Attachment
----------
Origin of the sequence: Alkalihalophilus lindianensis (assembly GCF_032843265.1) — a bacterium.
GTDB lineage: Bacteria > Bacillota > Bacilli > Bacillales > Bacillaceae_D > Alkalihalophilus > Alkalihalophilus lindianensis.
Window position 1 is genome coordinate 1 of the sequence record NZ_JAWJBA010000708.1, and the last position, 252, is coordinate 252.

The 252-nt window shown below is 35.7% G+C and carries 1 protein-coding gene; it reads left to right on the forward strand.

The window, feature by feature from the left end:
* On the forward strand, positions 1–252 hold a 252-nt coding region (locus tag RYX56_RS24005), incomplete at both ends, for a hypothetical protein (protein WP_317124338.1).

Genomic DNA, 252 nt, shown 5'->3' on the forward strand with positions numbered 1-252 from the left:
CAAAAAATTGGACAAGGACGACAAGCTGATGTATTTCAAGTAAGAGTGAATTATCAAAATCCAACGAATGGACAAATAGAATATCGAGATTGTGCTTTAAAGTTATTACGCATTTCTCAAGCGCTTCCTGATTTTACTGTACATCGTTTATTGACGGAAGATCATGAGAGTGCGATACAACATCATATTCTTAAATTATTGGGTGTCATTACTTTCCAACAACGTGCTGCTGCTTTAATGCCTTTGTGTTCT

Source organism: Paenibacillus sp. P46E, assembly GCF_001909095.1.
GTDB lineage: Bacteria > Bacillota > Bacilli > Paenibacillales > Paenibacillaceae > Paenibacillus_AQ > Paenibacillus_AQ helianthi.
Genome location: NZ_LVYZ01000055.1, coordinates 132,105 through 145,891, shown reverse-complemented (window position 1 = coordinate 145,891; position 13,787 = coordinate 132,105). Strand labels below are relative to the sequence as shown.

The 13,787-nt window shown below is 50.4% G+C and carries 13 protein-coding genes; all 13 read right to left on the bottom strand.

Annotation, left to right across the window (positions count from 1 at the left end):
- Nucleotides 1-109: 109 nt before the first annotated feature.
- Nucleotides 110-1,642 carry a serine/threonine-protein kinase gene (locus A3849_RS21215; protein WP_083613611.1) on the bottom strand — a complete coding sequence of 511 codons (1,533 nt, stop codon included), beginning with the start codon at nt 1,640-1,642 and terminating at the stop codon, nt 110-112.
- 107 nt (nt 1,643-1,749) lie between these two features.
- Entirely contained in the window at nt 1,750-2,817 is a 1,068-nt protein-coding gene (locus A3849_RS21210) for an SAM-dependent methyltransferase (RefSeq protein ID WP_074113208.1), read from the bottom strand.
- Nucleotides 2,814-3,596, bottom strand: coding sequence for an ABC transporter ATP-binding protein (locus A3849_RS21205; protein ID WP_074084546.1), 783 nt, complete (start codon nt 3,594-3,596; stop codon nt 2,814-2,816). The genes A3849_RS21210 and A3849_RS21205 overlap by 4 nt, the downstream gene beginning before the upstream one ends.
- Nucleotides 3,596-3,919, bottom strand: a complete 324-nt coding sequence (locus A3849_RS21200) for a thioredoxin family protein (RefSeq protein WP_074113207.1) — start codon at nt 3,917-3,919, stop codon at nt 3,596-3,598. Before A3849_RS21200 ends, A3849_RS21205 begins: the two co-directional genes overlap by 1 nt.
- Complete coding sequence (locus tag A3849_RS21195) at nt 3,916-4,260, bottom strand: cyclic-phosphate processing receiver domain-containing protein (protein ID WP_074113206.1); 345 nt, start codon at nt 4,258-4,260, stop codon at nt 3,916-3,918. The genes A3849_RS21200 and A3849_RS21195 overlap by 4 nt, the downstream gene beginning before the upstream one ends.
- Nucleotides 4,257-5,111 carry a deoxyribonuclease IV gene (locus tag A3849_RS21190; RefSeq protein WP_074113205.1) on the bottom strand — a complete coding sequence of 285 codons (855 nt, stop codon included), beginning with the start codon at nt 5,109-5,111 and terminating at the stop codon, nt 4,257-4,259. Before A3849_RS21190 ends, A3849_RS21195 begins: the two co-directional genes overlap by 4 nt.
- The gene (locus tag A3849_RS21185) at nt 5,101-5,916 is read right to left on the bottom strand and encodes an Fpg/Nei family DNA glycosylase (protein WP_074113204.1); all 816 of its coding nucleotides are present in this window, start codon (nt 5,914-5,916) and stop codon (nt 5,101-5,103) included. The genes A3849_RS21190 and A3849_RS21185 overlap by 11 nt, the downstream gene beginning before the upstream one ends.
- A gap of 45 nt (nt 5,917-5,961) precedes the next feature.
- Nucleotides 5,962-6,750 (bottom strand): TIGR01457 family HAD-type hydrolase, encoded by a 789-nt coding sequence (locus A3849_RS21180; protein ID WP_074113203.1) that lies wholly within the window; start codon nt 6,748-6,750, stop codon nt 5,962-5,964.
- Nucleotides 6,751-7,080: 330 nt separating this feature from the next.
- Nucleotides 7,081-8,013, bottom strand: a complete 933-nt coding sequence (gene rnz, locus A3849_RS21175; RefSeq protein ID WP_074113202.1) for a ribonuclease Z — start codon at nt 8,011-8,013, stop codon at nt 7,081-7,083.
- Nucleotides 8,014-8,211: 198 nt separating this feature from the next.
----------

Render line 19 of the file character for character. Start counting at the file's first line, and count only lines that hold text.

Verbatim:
- Nucleotides 3,596-3,919, bottom strand: a complete 324-nt coding sequence (locus A3849_RS21200) for a thioredoxin family protein (RefSeq protein WP_074113207.1) — start codon at nt 3,917-3,919, stop codon at nt 3,596-3,598. Before A3849_RS21200 ends, A3849_RS21205 begins: the two co-directional genes overlap by 1 nt.